Japanese encephalitis virus (JEV) infects a broad range of cell types in vitro, though little is known about the initial events of JEV infection. In the present study, we found that highly sulfated glycosaminoglycans (GAGs) are involved in infection of both neurovirulent (RP-9) and attenuated (RP-2ms) JEV strains. Competition experiments using highly sulfated GAGs, heparin and dextran sulfate, demonstrated an inhibition of JEV's attachment and subsequent infection of BHK-21 cells. Treatment of target cells by a potent sulfation inhibitor, sodium chlorate, greatly reduced viral binding ability as well as infection, suggesting a critical role of GAGs' sulfation status on the cellular surface in JEV infection. This phenomenon was confirmed by the manifestation of a distinct binding efficiency of JEV to the wild-type CHO cell line and its mutants with defects in GAG biosynthesis. We also demonstrated the binding of JEV particles and virus envelope glycoprotein to immobilized heparin beads. Furthermore, the addition of heparin suppressed the cytopathic effects induced by JEV infection in cultured cells. Our results establish that the highly sulfated form of GAGs on cell surfaces plays a determining role in the early stage of in vitro JEV infection.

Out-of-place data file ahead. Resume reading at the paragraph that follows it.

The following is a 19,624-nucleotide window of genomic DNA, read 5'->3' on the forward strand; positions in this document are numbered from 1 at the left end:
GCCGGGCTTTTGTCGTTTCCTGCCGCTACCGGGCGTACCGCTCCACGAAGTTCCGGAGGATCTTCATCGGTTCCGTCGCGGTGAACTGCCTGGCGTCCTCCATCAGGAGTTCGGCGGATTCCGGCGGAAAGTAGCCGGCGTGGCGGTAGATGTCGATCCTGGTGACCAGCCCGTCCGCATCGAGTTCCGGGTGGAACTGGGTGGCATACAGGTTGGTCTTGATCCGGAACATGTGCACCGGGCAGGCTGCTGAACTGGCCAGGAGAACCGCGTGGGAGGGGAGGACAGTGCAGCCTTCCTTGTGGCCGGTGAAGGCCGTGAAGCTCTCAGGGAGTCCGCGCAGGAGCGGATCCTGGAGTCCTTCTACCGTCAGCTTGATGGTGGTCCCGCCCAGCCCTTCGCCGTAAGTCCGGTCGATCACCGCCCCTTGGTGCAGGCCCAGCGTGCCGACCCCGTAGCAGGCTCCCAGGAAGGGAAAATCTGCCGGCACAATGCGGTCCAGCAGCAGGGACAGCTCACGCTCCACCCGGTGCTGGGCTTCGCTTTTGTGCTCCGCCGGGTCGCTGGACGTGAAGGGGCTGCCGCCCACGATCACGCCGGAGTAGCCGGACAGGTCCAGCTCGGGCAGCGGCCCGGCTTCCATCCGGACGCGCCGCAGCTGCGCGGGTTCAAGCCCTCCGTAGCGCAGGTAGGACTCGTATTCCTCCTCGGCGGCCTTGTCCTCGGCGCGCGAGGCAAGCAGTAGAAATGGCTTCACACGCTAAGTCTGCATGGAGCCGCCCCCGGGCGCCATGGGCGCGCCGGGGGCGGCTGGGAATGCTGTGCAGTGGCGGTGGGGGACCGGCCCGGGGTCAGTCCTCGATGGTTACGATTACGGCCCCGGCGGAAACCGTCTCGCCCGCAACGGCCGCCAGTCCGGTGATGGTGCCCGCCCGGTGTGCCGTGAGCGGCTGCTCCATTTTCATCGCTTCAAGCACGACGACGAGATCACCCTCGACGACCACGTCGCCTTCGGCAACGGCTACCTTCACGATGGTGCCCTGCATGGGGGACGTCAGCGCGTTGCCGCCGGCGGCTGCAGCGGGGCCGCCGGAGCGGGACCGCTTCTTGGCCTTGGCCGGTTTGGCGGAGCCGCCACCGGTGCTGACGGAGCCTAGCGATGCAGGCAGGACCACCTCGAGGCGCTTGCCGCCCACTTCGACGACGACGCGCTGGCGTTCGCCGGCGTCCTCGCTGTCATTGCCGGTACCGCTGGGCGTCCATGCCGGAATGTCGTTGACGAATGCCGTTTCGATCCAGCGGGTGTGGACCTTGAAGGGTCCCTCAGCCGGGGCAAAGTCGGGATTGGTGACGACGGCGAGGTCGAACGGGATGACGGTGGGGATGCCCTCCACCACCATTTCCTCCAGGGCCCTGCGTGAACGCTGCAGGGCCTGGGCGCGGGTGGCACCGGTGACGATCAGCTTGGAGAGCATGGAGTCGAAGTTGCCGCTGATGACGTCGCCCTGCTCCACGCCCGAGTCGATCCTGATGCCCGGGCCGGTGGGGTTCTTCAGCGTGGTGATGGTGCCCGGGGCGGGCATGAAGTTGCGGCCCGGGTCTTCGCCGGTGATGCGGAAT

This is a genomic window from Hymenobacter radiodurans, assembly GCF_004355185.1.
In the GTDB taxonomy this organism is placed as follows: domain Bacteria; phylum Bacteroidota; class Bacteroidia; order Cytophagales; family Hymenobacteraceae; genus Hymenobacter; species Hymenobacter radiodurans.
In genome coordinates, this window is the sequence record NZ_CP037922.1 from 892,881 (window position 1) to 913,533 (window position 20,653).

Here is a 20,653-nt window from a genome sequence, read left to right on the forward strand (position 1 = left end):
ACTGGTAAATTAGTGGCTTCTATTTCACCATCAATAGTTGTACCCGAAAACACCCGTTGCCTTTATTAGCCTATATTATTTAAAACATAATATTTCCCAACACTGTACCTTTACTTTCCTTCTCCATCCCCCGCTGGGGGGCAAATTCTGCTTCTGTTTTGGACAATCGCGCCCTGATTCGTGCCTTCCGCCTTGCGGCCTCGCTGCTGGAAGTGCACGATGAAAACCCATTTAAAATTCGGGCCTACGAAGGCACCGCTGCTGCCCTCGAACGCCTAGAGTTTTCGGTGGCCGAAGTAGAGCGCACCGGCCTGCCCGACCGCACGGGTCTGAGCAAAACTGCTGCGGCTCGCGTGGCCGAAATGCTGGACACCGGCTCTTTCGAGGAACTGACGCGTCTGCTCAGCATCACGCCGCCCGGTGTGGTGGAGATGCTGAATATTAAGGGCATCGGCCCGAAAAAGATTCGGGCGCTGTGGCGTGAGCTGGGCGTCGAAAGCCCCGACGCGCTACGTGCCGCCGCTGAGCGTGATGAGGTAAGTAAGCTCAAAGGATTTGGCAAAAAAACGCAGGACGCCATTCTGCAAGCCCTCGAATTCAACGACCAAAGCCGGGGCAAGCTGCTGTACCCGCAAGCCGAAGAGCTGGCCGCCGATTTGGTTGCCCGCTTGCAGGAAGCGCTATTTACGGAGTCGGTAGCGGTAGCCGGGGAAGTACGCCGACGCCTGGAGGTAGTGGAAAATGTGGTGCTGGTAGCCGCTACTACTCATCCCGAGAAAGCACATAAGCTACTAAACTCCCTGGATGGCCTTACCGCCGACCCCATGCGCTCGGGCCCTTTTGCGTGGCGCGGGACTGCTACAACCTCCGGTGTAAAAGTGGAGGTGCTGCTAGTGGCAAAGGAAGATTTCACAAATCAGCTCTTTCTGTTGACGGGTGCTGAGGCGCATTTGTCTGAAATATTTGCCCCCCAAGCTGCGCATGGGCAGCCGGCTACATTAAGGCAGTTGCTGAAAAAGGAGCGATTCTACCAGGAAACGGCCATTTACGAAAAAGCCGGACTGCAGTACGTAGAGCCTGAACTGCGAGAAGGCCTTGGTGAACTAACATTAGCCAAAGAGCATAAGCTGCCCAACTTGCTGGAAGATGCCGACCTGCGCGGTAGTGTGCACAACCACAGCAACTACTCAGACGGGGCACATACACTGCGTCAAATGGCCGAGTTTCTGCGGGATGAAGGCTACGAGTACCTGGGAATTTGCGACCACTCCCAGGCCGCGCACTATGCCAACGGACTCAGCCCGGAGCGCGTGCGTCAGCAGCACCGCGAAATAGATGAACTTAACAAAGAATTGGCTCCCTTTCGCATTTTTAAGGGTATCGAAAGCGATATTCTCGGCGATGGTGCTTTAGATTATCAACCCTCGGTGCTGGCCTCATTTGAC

Copyright 2001 Academic Press.